The next chapter concerns the Tenth Division at Gallipoli. It notes that the North of Ireland provided 5 battalions into the division. This division was sent to Gallipoli in August 1915. Another debacle. After the clear defeat by the Turkish forces the Division was sent to Servia in September 1915. They would stay in the Balkans for 2 years before going to Egypt via Palestine. The division was so weakened it did not serve as a whole in the latter stages of the war in France. The 5/ 6/ th Royal Irish Fusiliers were gassed at Anchy before fighting their way across the La Bassee Haute canal.  At one point they were transferred into the 16th Irish Division.

The next chapter is devoted to the Ulster presence in the 16th Irish Division. This was in the form of the Inniskilling and Royal Irish fusiliers.  This division is cited as a ‘great division’ and nobly  upholding ‘the fame of Irishmen as fighters’.   Mention is explicitly made of the 6th Battalion,  Connaught Rangers which had 600 men from Belfast, “.. chiefly from the Falls road..”  Mention is made of the attacks by the Division on Guinchy and Gullemont before the great attack on Messines-Wytschate in June 1917. This is where the Irish and Ulster Divisions would fight, suffer, and die,  side by side.

Further chapters cover various battalions e.g.  1st and 2nd Regular Battalions of the Irish Rifles. Mention is made of the Territorials and the Woman’s Army.  In terms of the women’s contribution mention is made of the Queens Marys Army Corp as well as Queen Alexandria’s nursing service.  Women are recognised as nursing here in the north and in many places in France. Ulster women are praised  for  doing important work here and in  Coventry where they  worked  in munitions factories. There is a list of the V.C. winners and a brief account of their actions.  Reference is made to Ulster’s contribution to the Navy which has been understated in many other accounts of the Great War.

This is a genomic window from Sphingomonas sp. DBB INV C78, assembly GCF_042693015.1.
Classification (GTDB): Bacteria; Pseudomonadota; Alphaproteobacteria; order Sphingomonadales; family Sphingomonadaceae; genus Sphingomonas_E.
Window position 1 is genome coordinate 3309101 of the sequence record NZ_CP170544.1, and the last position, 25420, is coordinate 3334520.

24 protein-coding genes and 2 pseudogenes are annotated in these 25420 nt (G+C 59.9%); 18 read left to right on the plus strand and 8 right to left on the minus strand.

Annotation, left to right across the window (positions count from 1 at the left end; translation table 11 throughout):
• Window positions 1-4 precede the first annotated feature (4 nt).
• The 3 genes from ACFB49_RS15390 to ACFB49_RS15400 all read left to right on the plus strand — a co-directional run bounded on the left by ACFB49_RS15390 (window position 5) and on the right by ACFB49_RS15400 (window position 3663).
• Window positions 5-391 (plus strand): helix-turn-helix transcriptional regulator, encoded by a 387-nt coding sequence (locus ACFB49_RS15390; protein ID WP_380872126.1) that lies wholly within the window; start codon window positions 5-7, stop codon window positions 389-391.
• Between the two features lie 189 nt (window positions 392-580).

It would appear that Saturday August 9th 1919 in Belfast was a big day. Special trains laid on, much ado in the local press exhorting people to come out. The march would go down the Antrim road, Clifton Street, Donegal street, Royal Avenue and finish in the Ormeau Park where food had been laid on for the men and women.    Reading this piece of history raise so many questions.  It has certainly glossed over the horrendous aspects of the war.  It may not have bene intended as spin but it could be seen as glamorising to some extent the war.

Another topic of the book is the money donated to the war effort but what monies were donated to the aftercare of the returning rifleman or private?  Note the headline Urgent appeal to get another £13,000, a huge amount in those days, for what end? Admittedly both ordinary citizens and the Government would be short of cash but it’s the old, old story; if a conflict is involved there always seems to be money for that.  So accepting a day out, a march, a meal and a booklet what else was given to the returning soldiers?  I do not know nor will this booklet tell us. I suspect that fact would not be announced from the roof tops.  It also seems somewhat ironic that some of the Ulster soldiers would return to Belfast, leaving the horrors of the trenches behind.  A Belfast where in a short period of time they would hear the echoes of war on the streets with rifle fire and massed riots.

The booklet and Covenant are genuine pieces of our history.  Fascinating to think they lasted this long. Fascinating to think of the changes and events since that day,  over 95 years ago.